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Office Depot Sues Staples Over Google Ads
The lawsuit is a sign of the growing popularity of search engine marketing, according to one analyst.
Posted Oct 24, 2005
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Office Depot has filed suit against rival office supply giant Staples for improperly purchasing online search engine ads that redirected potential customers to the Staples Web site. According to the suit, filed this month in a U.S. District Court in West Palm Beach, FL, Office Depot is charging Staples with trademark infringement, unfair competition, false advertising, and deceptive trade practices. The company is asking for an injunction against Staples, along with unspecified damages. The complaint alleges that Staples and its subsidiary, Quill, tried to lure away customers of Viking Office Products, a 45-year-old catalog company and Office Depot subsidiary, by purchasing keyword ads from Google. When a customer typed in Viking, the first ad to appear on the right side of the page was for Staples. Clicking on the ad forwarded customers to the sites for Staples or Quill. The complaint says that Staples is trying to improperly lead customers away from Viking, because Office Depot is closing Viking business operations in the United States; it will keep its European operations. Search engines like Google place paid ads on their results pages that are linked to keywords and award those slots to the highest-bidding advertisers at auction. Many marketers have objected to the sale of their brand names and trademarks as keywords by search engines. Google's Web site says the company's policy is not to allow the use of trademarked terms in the titles or creative content of search ads, but that it has the right to sell those terms as keywords. In addition, Google "cannot arbitrate trademark disputes between advertisers and trademark owners." This last policy might need to change, according to Adam Sarner, a principal analyst at Gartner. "[Google] really needs to think about this," he says. "I think their response to not get involved in disputes is the right one, because they don't want to be the rule maker. But that said, I think they'll have to lay some guidelines down moving forward due to the growing popularity of search marketing. This won't be the last time we hear about this. Anybody can sue.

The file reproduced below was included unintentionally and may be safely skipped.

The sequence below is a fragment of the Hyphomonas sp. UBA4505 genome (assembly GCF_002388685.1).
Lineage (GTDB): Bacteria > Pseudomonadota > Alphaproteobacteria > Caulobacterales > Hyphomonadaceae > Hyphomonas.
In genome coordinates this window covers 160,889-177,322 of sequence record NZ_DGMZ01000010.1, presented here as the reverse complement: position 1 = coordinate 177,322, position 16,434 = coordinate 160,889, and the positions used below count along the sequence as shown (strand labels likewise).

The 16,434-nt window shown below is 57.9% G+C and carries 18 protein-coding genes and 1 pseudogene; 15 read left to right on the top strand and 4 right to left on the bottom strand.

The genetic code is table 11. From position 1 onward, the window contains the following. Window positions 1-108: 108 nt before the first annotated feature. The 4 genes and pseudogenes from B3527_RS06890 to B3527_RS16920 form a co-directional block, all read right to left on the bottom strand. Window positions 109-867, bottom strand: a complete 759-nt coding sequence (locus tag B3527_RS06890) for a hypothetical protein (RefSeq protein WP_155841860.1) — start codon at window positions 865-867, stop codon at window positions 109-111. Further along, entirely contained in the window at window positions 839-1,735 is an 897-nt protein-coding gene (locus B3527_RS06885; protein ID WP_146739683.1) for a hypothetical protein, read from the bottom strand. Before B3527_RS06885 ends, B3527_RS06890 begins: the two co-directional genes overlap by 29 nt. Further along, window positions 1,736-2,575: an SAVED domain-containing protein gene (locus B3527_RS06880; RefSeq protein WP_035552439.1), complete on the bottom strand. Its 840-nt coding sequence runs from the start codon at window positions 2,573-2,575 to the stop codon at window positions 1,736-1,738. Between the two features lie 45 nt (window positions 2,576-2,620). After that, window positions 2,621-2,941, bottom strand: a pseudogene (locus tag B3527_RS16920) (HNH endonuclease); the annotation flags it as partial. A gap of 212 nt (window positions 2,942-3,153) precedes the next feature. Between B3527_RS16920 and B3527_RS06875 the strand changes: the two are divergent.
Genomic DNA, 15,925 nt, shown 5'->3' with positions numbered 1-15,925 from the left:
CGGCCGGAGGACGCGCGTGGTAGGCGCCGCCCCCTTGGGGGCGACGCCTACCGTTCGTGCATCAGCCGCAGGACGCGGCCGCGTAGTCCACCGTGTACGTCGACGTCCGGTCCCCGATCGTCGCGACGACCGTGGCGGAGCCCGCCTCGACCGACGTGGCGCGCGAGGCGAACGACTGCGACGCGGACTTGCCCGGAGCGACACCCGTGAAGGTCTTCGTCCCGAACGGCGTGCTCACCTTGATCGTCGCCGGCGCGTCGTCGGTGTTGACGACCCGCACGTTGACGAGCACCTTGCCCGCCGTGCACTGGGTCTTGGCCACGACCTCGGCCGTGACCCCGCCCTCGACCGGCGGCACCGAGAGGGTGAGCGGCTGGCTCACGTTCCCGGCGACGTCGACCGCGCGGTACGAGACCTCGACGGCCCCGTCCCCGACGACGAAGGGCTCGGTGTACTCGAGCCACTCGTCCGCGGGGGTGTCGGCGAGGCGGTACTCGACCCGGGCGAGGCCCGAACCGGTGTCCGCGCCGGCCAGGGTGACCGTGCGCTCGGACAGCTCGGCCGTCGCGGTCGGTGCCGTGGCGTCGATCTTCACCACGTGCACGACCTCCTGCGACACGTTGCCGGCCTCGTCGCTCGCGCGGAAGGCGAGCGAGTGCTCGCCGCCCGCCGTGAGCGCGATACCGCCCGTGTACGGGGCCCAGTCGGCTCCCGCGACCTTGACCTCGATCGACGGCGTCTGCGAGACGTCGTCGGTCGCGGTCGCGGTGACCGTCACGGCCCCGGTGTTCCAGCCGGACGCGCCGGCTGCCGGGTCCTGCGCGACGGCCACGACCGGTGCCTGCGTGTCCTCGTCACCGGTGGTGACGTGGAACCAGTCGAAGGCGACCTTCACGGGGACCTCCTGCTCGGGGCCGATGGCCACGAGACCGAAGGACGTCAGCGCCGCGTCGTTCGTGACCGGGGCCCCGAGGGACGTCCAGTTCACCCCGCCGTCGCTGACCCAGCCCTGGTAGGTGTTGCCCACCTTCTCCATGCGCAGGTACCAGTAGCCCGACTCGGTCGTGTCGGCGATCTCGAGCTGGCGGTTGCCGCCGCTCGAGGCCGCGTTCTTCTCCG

"[Staples is] taking advantage of a medium that is becoming more and more important and incredibly popular," he says. "They're letting Office Depot customers know that their company is going out of business, 'and oh, by the way, we sell products that are very similar.' They've chosen search marketing as a way to do this, but I think they might have gone about it in the wrong way. We'll find out once the damages are announced." Related articles: Direct Marketing Trends for 2006 Internet Research Drives In-store Sales
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